Some American Jews feel their community has been hijacked from within by groups waging war against Israel seemingly in the name of the Jewish people.

Jerusalem only seems important in the Islamic world when non-Muslims control or capture the city.

Jordan’s king is adding fuel to the fire on the Temple Mount, blaming Israel for violence by Muslim Arab rioters.

At Brandeis, much of what counts as Western civilization got cold feet and won’t stand with Hirsi Ali.

But the lesson from this meditation is that hidden behind the anti-semitic act is the greatest light.

More Articles from Jerold S. Auerbach
Jerold S. Auerbach

During much of the 20th century, elite American colleges and universities carefully policed their admission gates to restrict the entry of Jews. Like its Big Brothers – Harvard, Yale and Princeton – Wellesley College, where I taught history between 1971 and 2010, designed admission policy to perpetuate a white Anglo-Saxon Protestant elite.

Front-Page-121313

Yossi Klein Halevi’s Like Dreamers (Harper) explores the lives of seven Israeli paratroopers in the Six-Day War who, his subtitle suggests, “Reunited Jerusalem and Divided a Nation.” It offers a fascinating variation on the theme of Israel at a fateful crossroads, in search of itself, following the wondrously unifying moment at the Western Wall in June 1967 when Jewish national sovereignty in Jerusalem was restored for the first time in nineteen centuries.

In death as in life, Menachem Begin remained who he had always been: a proud yet humble Jew.

Eighty years ago, in January 1933, Adolf Hitler was appointed chancellor of Germany. Barely a month later Franklin D. Roosevelt was inaugurated president of the United States. For the next twelve years, until their deaths eighteen days apart in April 1945, they personified the horrors of dictatorship and the blessings of democracy.

One of my searing early memories from Israel is a visit nearly four decades ago to the Ghetto Fighters Museum in the Beit Lohamei Hagetaot kibbutz. The world’s first Holocaust museum, it was built soon after the Independence War by survivors of the Warsaw Ghetto uprising.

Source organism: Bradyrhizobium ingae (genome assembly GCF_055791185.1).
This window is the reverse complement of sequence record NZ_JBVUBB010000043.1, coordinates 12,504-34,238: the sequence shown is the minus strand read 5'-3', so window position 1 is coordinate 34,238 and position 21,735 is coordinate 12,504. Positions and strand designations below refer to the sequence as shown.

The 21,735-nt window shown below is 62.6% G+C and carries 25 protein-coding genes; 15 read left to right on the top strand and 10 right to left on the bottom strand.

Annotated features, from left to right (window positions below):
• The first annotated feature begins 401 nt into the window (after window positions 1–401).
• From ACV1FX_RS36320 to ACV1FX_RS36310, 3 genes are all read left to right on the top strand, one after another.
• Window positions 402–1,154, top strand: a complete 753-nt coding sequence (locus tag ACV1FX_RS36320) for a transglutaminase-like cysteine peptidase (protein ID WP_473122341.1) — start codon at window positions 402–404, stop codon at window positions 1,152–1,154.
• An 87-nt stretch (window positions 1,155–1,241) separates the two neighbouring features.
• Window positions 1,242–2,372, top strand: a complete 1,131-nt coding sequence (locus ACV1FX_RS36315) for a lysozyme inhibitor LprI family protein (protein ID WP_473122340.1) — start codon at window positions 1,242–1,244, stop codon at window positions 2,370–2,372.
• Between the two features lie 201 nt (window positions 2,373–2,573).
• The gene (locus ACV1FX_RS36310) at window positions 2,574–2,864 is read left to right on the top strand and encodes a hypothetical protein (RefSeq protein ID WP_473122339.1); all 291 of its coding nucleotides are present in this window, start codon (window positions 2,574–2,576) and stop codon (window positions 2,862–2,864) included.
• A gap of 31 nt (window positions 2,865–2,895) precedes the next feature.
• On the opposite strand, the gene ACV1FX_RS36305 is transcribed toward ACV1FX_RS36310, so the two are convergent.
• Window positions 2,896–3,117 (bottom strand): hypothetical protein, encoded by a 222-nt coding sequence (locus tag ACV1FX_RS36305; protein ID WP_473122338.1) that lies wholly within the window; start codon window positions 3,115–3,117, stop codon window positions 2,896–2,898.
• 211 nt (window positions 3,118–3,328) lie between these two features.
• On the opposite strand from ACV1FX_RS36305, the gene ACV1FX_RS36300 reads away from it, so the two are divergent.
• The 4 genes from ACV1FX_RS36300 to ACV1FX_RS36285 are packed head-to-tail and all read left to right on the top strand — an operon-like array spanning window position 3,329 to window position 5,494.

Nearly sixty-five years ago Israel declared its independence and won the war that secured a Jewish state. But its narrow and permeable postwar armistice lines permitted incessant cross-border terrorist raids. For Egypt, Syria and Jordan, the mere existence of a Jewish state remained an unbearable intrusion into the Arab Middle East. As Egyptian President Nasser declared, “The danger of Israel lies in the very existence of Israel.”

For anyone with historical memory the expulsion of Jews – by the Romans, English, French, Spaniards, Nazis, and Muslims – instantly evokes tragic episodes in Jewish history. Now the state of Israel expels Jews from their homes. Something is amiss in Zion.

Near the end of the nineteenth century, Theodor Herzl, the Viennese journalist who would wrestle with the plight of Jews amid the enticements and dangers of modernity, felt trapped. For his son’s sake he considered conversion to Christianity; to solve the vexing “Jewish Question” he even fantasized the mass conversion of Jews.

    Latest Poll

    Now that Kerry's "Peace Talks" are apparently over, are you...?







    View Results

    Loading ... Loading ...

Printed from: http://www.jewishpress.com/indepth/opinions/remembering-hanan-porat/2011/10/12/

Scan this QR code to visit this page online: